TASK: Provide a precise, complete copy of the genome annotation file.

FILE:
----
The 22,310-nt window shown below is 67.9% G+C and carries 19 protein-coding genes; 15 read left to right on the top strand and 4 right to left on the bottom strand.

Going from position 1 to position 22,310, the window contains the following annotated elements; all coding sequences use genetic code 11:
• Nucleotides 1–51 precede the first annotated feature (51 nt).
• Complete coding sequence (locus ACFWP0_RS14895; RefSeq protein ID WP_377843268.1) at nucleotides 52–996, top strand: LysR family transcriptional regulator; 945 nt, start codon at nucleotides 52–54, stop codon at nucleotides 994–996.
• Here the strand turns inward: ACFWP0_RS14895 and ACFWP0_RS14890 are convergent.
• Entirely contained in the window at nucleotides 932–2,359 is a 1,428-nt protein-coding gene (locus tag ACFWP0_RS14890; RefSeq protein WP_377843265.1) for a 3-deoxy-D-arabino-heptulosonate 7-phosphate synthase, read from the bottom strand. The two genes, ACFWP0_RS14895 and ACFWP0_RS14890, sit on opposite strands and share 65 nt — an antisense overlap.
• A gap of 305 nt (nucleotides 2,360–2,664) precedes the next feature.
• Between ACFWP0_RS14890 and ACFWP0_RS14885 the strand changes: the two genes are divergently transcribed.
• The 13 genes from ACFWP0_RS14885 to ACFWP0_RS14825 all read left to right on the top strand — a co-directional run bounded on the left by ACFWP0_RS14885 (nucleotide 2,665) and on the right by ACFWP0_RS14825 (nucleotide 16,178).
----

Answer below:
The 22,310-nt window shown below is 67.9% G+C and carries 19 protein-coding genes; 15 read left to right on the top strand and 4 right to left on the bottom strand.

Going from position 1 to position 22,310, the window contains the following annotated elements; all coding sequences use genetic code 11:
• Nucleotides 1–51 precede the first annotated feature (51 nt).
• Complete coding sequence (locus ACFWP0_RS14895; RefSeq protein ID WP_377843268.1) at nucleotides 52–996, top strand: LysR family transcriptional regulator; 945 nt, start codon at nucleotides 52–54, stop codon at nucleotides 994–996.
• Here the strand turns inward: ACFWP0_RS14895 and ACFWP0_RS14890 are convergent.
• Entirely contained in the window at nucleotides 932–2,359 is a 1,428-nt protein-coding gene (locus tag ACFWP0_RS14890; RefSeq protein WP_377843265.1) for a 3-deoxy-D-arabino-heptulosonate 7-phosphate synthase, read from the bottom strand. The two genes, ACFWP0_RS14895 and ACFWP0_RS14890, sit on opposite strands and share 65 nt — an antisense overlap.
• A gap of 305 nt (nucleotides 2,360–2,664) precedes the next feature.
• Between ACFWP0_RS14890 and ACFWP0_RS14885 the strand changes: the two genes are divergently transcribed.
• The 13 genes from ACFWP0_RS14885 to ACFWP0_RS14825 all read left to right on the top strand — a co-directional run bounded on the left by ACFWP0_RS14885 (nucleotide 2,665) and on the right by ACFWP0_RS14825 (nucleotide 16,178).